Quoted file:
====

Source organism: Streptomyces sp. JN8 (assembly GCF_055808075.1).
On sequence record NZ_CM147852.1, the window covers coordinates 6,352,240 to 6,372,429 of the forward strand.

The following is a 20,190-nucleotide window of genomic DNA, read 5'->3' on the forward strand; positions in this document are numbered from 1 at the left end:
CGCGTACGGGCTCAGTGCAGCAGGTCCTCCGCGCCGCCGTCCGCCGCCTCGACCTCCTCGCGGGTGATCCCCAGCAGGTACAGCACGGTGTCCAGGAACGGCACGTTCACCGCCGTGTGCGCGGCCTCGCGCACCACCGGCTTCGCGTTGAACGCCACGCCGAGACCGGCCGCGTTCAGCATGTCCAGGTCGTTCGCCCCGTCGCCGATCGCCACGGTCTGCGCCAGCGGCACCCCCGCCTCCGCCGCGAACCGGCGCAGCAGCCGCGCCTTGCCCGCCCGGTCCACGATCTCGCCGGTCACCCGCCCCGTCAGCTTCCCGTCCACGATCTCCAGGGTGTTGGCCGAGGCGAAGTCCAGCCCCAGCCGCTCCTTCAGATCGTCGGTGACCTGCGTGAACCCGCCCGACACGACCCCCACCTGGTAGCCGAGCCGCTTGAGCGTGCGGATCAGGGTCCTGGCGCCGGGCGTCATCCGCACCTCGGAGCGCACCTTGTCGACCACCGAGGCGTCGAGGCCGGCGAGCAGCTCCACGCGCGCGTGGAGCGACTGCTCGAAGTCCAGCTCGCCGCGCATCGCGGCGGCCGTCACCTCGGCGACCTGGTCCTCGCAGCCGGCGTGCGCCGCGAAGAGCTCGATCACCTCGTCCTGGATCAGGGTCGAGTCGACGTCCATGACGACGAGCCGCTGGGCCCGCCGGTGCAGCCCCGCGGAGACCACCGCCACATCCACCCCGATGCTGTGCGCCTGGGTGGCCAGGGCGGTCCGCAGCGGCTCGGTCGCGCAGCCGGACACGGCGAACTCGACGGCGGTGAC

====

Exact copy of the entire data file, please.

Source organism: Streptomyces sp. JN8 (assembly GCF_055808075.1).
On sequence record NZ_CM147852.1, the window covers coordinates 6,352,240 to 6,372,429 of the forward strand.

The following is a 20,190-nucleotide window of genomic DNA, read 5'->3' on the forward strand; positions in this document are numbered from 1 at the left end:
CGCGTACGGGCTCAGTGCAGCAGGTCCTCCGCGCCGCCGTCCGCCGCCTCGACCTCCTCGCGGGTGATCCCCAGCAGGTACAGCACGGTGTCCAGGAACGGCACGTTCACCGCCGTGTGCGCGGCCTCGCGCACCACCGGCTTCGCGTTGAACGCCACGCCGAGACCGGCCGCGTTCAGCATGTCCAGGTCGTTCGCCCCGTCGCCGATCGCCACGGTCTGCGCCAGCGGCACCCCCGCCTCCGCCGCGAACCGGCGCAGCAGCCGCGCCTTGCCCGCCCGGTCCACGATCTCGCCGGTCACCCGCCCCGTCAGCTTCCCGTCCACGATCTCCAGGGTGTTGGCCGAGGCGAAGTCCAGCCCCAGCCGCTCCTTCAGATCGTCGGTGACCTGCGTGAACCCGCCCGACACGACCCCCACCTGGTAGCCGAGCCGCTTGAGCGTGCGGATCAGGGTCCTGGCGCCGGGCGTCATCCGCACCTCGGAGCGCACCTTGTCGACCACCGAGGCGTCGAGGCCGGCGAGCAGCTCCACGCGCGCGTGGAGCGACTGCTCGAAGTCCAGCTCGCCGCGCATCGCGGCGGCCGTCACCTCGGCGACCTGGTCCTCGCAGCCGGCGTGCGCCGCGAAGAGCTCGATCACCTCGTCCTGGATCAGGGTCGAGTCGACGTCCATGACGACGAGCCGCTGGGCCCGCCGGTGCAGCCCCGCGGAGACCACCGCCACATCCACCCCGATGCTGTGCGCCTGGGTGGCCAGGGCGGTCCGCAGCGGCTCGGTCGCGCAGCCGGACACGGCGAACTCGACGGCGGTGAC